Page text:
Explore Plants

Share

Ask Mr. Smarty Plants

Ask Mr. Smarty Plants is a free service provided by the staff and volunteers at the Lady Bird Johnson Wildflower Center.

Search Smarty Plants
    
 

Can't find the answer in our existing FAQs, submit a question to Mr. Smarty Plants.
Need help with plant identification, visit the plant identification page.

rate this answer
Not Yet Rated

Sunday - December 13, 2009

From: Fredericksburg, TX
Region: Southwest
Topic: Grasses or Grass-like
Title: Native Indiangrass as a hedge
Answered by: Nan Hampton

QUESTION:

Hi Mr. Smarty Plants, I would like to create a grass hedge as a foundation planting for a portion of our garden. One side of the planting is a concrete sidewalk to our garden shed, the other side will eventually consist of a bed of native flowering plants. Indiangrass appears to have the look we're after, but I'm afraid it will look sparse in places and may tend to spread. We're also concerned that Indiangrass won't hold an erect posture and will lay down over the walkway. I would really appreciate your opinion. Thank you very much, you're a key resource for us.

ANSWER:

This Mr. Smarty Plants happens to love Sorghastrum nutans (Indiangrass) and it would make a lovely hedge for about four months of the year!  It is not evergreen and right now in December after the first hard freeze it is tall, brown and brittle.  It will stay that way until spring (March or April) when new green shoots will begin to emerge from the roots.  It will reach its maximum height and fullness around August and September and then become brown and brittle again after the first hard freeze.  It is beautiful and should remain tall and erect and you should be able to contain any spreading, but there is going to be a lot of the year when you aren't going to have a real green grass hedge in place—just brown, brittle stems.  If you can live with that, then it would be a wonderful grass to use.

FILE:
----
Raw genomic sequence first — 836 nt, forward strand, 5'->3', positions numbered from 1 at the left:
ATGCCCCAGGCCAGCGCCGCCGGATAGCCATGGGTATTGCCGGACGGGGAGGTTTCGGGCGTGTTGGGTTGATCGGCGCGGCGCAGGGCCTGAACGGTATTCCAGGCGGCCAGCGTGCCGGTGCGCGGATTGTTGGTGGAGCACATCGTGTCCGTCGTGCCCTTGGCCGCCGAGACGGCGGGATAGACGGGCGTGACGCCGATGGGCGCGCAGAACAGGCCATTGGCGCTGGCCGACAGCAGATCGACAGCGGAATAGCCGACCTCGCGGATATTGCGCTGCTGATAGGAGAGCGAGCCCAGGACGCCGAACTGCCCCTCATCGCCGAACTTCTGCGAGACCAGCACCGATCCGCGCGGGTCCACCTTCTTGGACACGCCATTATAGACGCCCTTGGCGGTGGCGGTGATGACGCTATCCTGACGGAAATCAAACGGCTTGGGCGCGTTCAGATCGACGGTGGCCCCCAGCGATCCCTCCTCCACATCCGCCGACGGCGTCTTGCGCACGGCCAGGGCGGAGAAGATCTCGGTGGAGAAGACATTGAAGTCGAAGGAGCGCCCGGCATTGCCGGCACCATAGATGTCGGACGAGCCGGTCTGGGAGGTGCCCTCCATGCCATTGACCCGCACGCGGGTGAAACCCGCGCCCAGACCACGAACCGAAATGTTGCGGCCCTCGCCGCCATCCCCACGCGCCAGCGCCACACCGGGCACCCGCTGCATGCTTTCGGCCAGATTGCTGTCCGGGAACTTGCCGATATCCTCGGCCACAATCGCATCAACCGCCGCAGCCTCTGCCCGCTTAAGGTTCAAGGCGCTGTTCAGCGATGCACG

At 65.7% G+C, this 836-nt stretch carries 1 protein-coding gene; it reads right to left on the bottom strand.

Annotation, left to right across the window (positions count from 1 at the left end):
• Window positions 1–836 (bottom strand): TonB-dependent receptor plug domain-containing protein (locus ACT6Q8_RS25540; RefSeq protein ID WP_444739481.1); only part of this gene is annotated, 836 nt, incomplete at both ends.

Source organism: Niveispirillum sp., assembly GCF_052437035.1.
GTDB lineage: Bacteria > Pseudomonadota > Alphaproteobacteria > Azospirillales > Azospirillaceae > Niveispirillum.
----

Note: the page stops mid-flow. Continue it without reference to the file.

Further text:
There are some alternatives, however. None of the true grasses are going to be evergreen, but you might consider the grass-like Nolina texana (Texas sacahuista).  It is not as tall as Indiangrass (only 2 to 2.5 feet) but it is evergreen, looks like a grass and has an attractive bloom.  It would remain in place as a low evergreen hedge all year long.  Another possibility would be  Leucophyllum frutescens (Texas barometer bush).  It grows generally 2 to 5 feet high and 4 to 6 feet in width, but can be shaped by pruning.  The common version has gray-green leaves, but there are also varieties with very green leaves.  It also has dark pink or purple flowers. Still another evergreen shrub that would make a nice hedge is Morella cerifera (wax myrtle).

Here are photos from our Image Gallery:

 

 

More Grasses or Grass-like Questions

Suggested plants for between flagstones in Austin, TX
March 24, 2007 - I would like to plant something between my flagstones on patio. I am taking up the cement mortar and want something that doesn't require a lot of water, low growing, and can stand a little traffic. ...
view the full question and answer

Plants to stabilize a steep slope in east Texas
November 09, 2009 - We have a very steep dirt dam in Winnsboro TX, full sun, and burmuda and rye grasses have not been enough to keep from having some mud sliding. We keep adding clay and reworking but want to preserve t...
view the full question and answer

Deer Resistance and Erosion Control for St. Louis County MO
January 03, 2014 - I am looking for deer and rabbit resistant native plants for erosion control on a steep ravine slope with part sun and part shade in St. Louis County MO.
view the full question and answer

Grasses in Allen County, Indiana
September 25, 2010 - Do you have images of Northeast Allen County, Indiana grass specimens with i.d.? I am a student teacher and am putting together a nature hunt list for my students. Thank-you,
view the full question and answer

Is Sedum recommended for a greenroof project in Houston
July 23, 2008 - Would you recommend using Sedum for a green roof project in Houston, Texas? Will the humidity effect the sedum? If sedum would be a poor choice, what would you recommend for Houston?
view the full question and answer

Smarty Plants's Facebook profile Support the Wildflower Center by Donating Online or Becoming a Member today.

Mr. Smarty Plants wants you to be his Facebook friend. Click the Facebook icon to add yourself to Mr. Smarty Plants list of friends.